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A teen faces her impending adulthood in the carefree sex and drug revolution years of the early 80's prior to fears of AIDS. She lives with her bitter, divorced mother and her sadistic kid brother. Looking forward to a life based on her passion for art, she nevertheless gets in with the partying crowd which causes her to miss deadlines and poor grades which jeapordizes her future. Ultimately she ends up losing her virginity to an older artist wanna-be who she has had a long standing crush on. Written by
John Sacksteder <firstname.lastname@example.org>
Sam can be seen in at least two scenes wearing Batman: The Animated Series pajamas. BTAS debuted in 1992. Whatever takes place in 1981. See more »
The filmmakers would like to express their deepest gratitude and thanks to all who gave their time, their artistry, their technical abilities, their equipment, their clothes, their homes, their furniture, their cars, their food, their pets, their children, their offices, their copy machines, their phones, their pillows and blankets, their credit limits, their lungs, their patience, their marriages, their political influence, their good reputations, their physical health and most of all their good will that made the production of this film possible. See more »
It wasn't originally my intent to comment on this film, but, after seeing some of the idiotic postings denigrating this fine effort, I felt compelled.
I was rather taken aback by the honesty of this tale. To quibble about the automobiles or the Hardee's cups shows such a lack of perception as to what was attempted here, that it truly boggles the mind.
The dissenting voices here clearly prefer the artificial, rose-colored-glasses view of high school as offered by "Sixteen Candles" or other films of John Hughes. But, for most, and maybe this realization only becomes apparent once one has some significant distance from one's high school experience, for most the high school experience is NOT a star-spangled memory a la "Ridgemont High", "Dazed and Confused", or even "American Graffiti".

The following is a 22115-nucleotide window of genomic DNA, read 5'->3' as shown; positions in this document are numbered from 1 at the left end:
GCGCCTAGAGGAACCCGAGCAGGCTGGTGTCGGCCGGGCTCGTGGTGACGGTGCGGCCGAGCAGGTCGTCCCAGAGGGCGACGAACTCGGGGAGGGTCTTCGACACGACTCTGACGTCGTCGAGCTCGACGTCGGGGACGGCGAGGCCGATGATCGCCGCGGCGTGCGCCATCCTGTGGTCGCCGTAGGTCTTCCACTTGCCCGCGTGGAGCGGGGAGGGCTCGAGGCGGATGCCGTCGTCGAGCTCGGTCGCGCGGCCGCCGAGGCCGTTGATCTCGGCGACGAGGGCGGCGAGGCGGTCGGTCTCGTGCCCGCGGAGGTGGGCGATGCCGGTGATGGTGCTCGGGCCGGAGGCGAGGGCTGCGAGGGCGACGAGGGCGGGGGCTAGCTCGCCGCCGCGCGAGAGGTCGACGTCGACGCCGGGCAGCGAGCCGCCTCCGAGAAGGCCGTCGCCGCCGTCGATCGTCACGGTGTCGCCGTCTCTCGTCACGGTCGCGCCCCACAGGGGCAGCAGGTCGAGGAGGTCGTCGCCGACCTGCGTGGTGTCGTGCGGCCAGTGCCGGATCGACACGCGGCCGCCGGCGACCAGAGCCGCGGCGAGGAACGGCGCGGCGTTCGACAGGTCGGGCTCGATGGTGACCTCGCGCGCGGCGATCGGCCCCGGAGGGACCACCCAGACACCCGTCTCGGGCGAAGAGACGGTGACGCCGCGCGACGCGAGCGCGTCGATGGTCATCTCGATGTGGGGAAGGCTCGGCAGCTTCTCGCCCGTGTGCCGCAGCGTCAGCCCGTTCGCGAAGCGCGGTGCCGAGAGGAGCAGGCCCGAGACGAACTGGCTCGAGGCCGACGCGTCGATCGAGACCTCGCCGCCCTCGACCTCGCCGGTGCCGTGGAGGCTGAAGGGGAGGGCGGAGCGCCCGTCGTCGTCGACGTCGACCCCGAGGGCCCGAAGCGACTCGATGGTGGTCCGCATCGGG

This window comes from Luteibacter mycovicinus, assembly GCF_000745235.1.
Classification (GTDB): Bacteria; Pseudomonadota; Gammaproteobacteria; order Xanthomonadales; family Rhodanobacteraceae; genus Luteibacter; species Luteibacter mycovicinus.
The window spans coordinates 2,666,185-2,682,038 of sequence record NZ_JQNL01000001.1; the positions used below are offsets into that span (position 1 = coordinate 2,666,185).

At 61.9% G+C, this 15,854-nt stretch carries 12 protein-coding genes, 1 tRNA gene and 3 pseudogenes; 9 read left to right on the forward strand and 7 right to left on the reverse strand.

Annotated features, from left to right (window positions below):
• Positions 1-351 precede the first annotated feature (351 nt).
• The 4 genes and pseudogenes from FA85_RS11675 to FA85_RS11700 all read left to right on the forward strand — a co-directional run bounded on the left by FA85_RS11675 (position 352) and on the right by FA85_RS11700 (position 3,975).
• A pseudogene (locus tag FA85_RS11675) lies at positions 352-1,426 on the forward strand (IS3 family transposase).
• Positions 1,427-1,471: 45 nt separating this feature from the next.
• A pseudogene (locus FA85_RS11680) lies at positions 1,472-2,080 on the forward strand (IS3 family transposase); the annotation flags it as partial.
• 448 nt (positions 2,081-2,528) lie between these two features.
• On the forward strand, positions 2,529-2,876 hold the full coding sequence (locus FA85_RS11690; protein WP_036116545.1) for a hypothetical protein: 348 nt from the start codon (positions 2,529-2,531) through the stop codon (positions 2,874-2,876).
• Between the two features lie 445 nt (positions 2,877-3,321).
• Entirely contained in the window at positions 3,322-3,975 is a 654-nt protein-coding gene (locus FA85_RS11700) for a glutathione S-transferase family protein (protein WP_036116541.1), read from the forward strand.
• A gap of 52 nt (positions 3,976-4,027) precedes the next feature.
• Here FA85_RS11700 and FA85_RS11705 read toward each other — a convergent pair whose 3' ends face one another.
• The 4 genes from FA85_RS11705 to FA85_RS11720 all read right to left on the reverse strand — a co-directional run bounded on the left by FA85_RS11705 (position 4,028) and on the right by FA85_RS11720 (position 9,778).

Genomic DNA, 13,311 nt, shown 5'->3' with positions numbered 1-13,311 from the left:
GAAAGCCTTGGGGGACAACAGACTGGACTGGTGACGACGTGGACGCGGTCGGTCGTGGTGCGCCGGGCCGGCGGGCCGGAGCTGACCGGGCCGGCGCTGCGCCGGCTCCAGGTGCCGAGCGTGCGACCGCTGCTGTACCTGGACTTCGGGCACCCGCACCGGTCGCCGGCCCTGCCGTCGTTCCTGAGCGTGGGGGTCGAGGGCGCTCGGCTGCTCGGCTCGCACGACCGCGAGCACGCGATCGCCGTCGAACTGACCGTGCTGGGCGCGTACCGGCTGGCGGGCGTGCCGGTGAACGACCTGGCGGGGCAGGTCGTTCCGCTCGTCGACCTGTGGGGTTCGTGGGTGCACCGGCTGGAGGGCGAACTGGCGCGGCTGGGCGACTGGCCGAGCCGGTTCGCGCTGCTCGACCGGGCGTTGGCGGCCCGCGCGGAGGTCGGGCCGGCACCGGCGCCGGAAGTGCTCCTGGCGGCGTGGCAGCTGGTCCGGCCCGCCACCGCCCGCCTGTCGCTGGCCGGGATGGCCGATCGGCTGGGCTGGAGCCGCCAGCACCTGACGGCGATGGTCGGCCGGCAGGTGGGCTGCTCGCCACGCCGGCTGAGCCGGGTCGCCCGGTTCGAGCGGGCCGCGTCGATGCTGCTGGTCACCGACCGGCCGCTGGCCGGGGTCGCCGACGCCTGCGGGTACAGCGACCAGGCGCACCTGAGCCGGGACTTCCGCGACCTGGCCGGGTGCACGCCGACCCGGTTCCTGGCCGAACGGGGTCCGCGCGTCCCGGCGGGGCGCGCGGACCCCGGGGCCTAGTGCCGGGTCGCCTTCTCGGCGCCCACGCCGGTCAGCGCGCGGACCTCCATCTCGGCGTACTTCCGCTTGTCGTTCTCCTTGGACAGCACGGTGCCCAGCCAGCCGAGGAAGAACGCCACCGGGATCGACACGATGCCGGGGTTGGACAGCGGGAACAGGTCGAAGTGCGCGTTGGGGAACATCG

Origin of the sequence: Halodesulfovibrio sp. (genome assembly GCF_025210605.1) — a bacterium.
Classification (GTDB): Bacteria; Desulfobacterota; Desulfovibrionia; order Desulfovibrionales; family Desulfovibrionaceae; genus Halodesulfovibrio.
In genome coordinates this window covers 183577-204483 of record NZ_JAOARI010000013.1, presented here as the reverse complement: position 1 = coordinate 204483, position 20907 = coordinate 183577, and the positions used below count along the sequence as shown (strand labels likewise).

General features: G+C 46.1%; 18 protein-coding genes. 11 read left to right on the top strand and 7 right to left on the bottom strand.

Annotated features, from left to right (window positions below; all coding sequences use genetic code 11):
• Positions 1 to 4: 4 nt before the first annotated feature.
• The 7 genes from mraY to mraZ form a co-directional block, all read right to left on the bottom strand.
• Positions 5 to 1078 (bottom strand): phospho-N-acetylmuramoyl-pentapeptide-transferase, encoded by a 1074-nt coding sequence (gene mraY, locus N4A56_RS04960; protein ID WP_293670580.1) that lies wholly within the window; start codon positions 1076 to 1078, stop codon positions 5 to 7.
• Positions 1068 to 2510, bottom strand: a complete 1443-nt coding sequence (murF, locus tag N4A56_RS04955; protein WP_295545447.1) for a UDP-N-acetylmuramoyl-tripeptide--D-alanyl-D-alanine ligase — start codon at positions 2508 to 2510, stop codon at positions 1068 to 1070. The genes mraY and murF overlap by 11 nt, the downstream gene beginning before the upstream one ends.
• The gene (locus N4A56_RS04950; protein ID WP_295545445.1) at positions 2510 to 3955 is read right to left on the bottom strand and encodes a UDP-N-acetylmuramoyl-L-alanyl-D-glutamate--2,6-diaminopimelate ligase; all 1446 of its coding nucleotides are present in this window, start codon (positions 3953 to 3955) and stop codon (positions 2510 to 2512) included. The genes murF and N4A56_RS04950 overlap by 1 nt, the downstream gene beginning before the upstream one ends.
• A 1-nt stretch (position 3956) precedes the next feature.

These formulative years, more often than not, are times of discovery, of embarrassment, of confusion. and of long stretches of boring and mundane matters.
Writer/director Skoog captured, with no illusion whatsoever, the awkwardness of this period, with the realism and honesty worthy of of a Ken Loach or Mike Leigh. For most people, life is NOT "Ten Things I Hate About You", it is about self-discovery and awareness, and sorting out one's rightful place in the human equation. Skoog's two main characters superbly realized this human comedy.
Anna is a beautiful, talented young girl who has not come to grips with either her talent nor her beauty. She is so easily buffeted by the forces surrounding her, be it her bad-girl best friend or the men who are more than willing to introduce her to the awkwardness of sexual initiation, that it is often heartbreaking to watch.
The fact of the matter is that bad things happen to good people, and in watching Anna attempt to navigate her way through her voyage of discovery, the film subtly explores its themes with rare honesty.
The treatment of sexuality is amongst the film's strongpoints. The peer pressure to conform and the curiosity of the unknown is explored with sensitivity. The bare boobs approach of most teen films is abandoned here for a heartfelt examination of the myriad of forces that are involved in human sexuality...the various dynamics, be they sexual or power, that make the experience a lot more than just a procreative act.
These aren't "characters", these are living, breathing people with inexplicable, self-destructive urges as well as a completely realistic complacency that often allows them to be drawn into situations that are not in their best interests.
This is one of the finest coming-of-age films I have ever seen. If you are a mature, perceptive cinema lover without need for an artificial, romanticized approach to the teen experience, do yourself a favor and check out, "Whatever".
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